COLLEGE STATION – Turkeys aren’t the only things getting stuffed during the holidays. That’s why a Texas A&M AgriLife Extension Service expert has tips on altering recipes and making food choices for healthier holiday eating.
“The sugar, fat or sodium content of many holiday recipes can be reduced without a noticeable difference in taste,” said Dr. Jenna Anding, AgriLife Extension program leader for nutrition and food sciences, College Station. “In addition, there are several traditional holiday foods that are nutritious provided you prepare them in ways that don’t add a significant amount of fat or calories.”
Anding said sugar and fat content are probably the biggest ingredients to address when preparing holiday recipes.
“If a recipe calls for a cup of sugar, try using two-thirds of a cup,” she said.
If reducing the fat content of a recipe is the goal, try using reduced or non-fat cheese, milk, cream cheese, cottage cheese, yogurt or mayonnaise instead of their higher-fat counterparts, she said.
“Another option is substituting evaporated milk for cream. For mashed potatoes, using defatted broth instead of butter can reduce both fat and calories. Just remember, low fat doesn’t always mean low calorie, so be aware of both in holiday food choices.”
Modifying recipes may not always produce the desired texture, Anding said, so do a taste-test before serving it to friends and family.
She said processed foods often have a higher salt content, so people should be vigilant about checking food labels for sodium content.
“If you have a choice between regular and reduced-sodium ingredients, choose those with less sodium,” she said.
Many traditional holiday foods can be healthy and nutritious choices, so long as they are prepared properly and not embellished in ways that take away from that nutritional value, Anding said.
“If you’re cooking a turkey, leave the skin on to contain the flavor, but then remove it afterward to reduce the fat content. Baste your turkey it in its own juice or use a defatted broth.”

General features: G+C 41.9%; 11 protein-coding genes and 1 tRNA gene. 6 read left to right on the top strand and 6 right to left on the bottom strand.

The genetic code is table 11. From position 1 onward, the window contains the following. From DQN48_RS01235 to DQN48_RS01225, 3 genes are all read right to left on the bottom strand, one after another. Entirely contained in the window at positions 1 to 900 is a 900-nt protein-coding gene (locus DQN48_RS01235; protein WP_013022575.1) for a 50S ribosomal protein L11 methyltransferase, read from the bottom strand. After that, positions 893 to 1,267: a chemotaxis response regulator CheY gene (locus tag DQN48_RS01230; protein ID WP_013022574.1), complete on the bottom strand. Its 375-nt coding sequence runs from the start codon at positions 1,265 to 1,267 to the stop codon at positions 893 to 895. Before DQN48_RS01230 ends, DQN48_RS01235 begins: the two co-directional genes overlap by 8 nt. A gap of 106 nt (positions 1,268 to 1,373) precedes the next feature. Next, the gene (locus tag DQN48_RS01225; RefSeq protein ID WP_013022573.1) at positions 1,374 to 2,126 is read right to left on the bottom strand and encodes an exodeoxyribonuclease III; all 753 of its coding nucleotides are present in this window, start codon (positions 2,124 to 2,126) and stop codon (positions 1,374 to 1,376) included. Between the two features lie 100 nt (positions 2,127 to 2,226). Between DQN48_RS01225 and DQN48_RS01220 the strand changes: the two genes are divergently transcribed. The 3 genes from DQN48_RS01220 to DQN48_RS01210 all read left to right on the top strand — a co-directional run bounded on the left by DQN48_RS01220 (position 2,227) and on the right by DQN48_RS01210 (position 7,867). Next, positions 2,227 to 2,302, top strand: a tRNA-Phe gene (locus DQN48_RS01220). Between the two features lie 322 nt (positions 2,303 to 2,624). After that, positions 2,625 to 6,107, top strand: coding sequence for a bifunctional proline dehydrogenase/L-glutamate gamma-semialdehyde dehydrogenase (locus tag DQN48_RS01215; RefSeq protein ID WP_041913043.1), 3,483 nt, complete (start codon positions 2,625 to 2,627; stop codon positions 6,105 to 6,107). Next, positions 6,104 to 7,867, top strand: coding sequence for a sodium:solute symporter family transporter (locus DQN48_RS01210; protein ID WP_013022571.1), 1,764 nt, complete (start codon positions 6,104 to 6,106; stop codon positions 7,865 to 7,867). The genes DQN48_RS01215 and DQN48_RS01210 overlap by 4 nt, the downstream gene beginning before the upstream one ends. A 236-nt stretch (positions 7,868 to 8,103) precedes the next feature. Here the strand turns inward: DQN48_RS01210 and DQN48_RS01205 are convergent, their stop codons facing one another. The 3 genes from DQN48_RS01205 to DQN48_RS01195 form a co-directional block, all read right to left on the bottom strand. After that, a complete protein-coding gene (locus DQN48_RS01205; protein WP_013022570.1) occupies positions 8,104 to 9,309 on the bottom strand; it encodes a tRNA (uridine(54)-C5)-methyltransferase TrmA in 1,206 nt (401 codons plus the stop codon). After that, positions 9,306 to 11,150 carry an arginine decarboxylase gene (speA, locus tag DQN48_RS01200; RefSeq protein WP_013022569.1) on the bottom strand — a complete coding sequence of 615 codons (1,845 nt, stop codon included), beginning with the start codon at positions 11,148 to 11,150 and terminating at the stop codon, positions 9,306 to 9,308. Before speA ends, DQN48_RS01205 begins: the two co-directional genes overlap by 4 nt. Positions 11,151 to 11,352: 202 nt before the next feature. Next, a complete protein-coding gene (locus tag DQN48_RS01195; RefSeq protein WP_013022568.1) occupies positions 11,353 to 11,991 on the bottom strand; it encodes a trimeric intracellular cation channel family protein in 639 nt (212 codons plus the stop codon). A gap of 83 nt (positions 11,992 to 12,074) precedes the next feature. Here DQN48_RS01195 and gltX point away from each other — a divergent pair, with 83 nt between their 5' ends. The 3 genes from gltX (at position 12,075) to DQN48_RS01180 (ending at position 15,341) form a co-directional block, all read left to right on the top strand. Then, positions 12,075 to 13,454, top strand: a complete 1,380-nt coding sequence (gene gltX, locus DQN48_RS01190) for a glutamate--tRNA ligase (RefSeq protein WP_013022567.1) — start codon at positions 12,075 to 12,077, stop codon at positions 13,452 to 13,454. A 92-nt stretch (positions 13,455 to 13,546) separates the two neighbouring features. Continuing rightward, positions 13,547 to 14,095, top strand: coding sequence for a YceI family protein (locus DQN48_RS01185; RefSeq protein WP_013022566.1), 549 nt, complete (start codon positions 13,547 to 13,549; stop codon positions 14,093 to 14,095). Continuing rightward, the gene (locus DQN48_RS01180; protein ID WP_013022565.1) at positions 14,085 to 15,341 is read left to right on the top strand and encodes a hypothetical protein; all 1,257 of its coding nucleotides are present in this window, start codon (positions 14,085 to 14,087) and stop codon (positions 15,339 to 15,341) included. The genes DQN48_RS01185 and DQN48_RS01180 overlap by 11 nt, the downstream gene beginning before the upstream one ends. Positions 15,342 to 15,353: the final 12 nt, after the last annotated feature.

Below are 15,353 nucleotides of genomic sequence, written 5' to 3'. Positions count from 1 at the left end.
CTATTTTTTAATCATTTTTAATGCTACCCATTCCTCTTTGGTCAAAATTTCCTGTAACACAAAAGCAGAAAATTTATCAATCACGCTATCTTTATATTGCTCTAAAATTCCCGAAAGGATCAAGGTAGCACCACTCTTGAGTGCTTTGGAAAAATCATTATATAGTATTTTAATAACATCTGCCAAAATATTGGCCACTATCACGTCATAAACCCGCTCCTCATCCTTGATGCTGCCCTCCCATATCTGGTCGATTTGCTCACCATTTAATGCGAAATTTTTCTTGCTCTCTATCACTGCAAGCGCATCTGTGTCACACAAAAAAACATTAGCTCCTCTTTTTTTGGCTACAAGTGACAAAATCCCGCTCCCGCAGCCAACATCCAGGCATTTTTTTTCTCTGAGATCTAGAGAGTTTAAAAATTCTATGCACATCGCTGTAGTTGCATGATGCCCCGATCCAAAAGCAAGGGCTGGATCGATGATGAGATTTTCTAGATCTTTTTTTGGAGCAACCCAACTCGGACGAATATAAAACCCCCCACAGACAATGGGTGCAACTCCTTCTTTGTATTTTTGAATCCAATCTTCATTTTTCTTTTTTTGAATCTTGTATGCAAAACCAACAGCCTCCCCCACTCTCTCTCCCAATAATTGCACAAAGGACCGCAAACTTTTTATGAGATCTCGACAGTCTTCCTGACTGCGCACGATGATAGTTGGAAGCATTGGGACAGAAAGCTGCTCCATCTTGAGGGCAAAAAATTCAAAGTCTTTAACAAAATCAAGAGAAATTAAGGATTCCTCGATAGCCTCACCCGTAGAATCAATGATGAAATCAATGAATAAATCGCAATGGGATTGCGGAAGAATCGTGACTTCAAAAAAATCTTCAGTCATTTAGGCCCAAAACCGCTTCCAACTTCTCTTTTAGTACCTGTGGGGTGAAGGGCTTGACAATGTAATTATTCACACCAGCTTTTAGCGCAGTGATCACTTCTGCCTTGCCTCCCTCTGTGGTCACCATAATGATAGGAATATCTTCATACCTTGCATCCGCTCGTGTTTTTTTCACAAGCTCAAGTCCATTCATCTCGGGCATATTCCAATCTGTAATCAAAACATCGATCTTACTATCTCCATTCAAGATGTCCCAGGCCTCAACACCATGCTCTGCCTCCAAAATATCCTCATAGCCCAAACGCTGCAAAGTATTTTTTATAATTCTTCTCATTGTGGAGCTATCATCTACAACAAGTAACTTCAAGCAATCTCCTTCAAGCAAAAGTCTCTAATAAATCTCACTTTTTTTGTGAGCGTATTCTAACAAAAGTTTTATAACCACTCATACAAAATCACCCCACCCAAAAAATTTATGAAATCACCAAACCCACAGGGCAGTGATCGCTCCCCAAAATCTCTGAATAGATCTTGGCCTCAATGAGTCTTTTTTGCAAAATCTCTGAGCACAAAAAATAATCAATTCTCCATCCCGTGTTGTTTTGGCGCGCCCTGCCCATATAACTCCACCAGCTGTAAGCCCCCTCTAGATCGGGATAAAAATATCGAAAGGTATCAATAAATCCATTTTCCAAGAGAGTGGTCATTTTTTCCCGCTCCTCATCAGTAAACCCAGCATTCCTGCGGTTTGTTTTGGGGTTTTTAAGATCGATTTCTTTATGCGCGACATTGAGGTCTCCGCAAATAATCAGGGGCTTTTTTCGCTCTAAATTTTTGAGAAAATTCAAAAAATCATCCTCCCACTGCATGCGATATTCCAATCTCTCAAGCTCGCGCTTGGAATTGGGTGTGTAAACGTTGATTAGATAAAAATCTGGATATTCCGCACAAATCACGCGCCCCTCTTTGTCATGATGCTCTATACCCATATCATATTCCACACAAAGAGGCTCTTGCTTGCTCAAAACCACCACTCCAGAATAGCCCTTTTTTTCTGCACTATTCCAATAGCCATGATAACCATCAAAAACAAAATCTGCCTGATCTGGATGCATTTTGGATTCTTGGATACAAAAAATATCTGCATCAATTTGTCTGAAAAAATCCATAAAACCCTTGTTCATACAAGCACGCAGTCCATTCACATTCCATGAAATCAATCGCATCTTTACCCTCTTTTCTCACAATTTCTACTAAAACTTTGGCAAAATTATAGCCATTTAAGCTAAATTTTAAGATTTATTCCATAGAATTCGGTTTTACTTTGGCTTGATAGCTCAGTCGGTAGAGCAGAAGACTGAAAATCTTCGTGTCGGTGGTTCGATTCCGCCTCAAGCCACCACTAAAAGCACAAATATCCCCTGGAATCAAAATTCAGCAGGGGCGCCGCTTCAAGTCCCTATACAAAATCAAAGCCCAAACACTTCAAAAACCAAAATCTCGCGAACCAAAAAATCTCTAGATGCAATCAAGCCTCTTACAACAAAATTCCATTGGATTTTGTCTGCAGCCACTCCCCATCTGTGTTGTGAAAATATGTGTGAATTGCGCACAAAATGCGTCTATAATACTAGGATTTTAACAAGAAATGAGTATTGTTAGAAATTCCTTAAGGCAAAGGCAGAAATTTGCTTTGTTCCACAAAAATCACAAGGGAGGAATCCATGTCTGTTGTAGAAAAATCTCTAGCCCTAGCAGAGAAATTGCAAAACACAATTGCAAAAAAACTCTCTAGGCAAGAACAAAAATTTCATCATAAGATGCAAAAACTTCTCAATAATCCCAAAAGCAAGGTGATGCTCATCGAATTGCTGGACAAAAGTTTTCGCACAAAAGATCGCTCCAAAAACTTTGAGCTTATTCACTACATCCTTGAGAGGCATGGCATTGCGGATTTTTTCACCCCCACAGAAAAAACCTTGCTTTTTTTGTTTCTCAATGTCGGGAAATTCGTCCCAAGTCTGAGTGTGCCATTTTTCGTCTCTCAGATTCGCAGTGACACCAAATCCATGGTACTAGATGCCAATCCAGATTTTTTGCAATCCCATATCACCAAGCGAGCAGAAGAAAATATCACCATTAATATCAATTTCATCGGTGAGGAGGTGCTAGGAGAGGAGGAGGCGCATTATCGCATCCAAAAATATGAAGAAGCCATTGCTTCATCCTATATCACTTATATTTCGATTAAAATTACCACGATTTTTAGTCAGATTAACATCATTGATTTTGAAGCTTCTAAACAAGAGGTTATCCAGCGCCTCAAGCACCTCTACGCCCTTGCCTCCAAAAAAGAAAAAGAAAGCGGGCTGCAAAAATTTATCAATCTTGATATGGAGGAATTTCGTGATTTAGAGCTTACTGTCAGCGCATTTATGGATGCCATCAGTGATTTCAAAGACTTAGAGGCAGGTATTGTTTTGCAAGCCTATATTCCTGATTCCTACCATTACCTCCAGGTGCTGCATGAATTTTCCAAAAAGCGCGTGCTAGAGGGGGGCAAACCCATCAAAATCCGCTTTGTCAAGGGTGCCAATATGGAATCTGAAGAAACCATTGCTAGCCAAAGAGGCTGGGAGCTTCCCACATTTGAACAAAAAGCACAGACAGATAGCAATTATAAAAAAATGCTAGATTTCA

She said for vegetables the healthiest method of cooking is either steaming or roasting, using a small amount of oil or cooking spray.
“Adding herbs and spices can add unique flavors without added fat and calories,” she said.
Anding noted that sweet potatoes are a favorite holiday vegetable containing beneficial phytonutrients and antioxidant properties, as well as essential vitamins and minerals.
“Sweet potatoes are a good source of fiber, are high in vitamins A and C and are a good source of manganese. They are also low in calories. A medium-size baked sweet potato only has about 100 calories, so a baked sweet potato with a little bit of brown sugar and cinnamon can be a healthier option to those slathered in butter or cooked with a marshmallow topping.”
Anding said cranberries, a common holiday food, are loaded with phytonutrients and are known for their anti-inflammatory properties that can promote health and may reduce the risk for disease.
“Adding them in salads and baked items such as muffins, cookies, and pies can be a way to sneak in some added nutrition and flavor,” she said.
Even with healthier preparation techniques, when it comes to eating during the holidays, Anding cautioned that portion size is still an important factor. She also noted the holidays also provide more opportunities to eat at family and social gatherings.
“If you’re trying to avoid holiday weight gain, the key is to plan accordingly so you can keep your calorie intake in check,” she said. “And don’t forget regular physical activity. It can burn off those extra calories and relieve the stress that often accompanies the holiday season.”
More food and nutrition information and resources available from AgriLife Extension can be found at http://fcs.tamu.edu.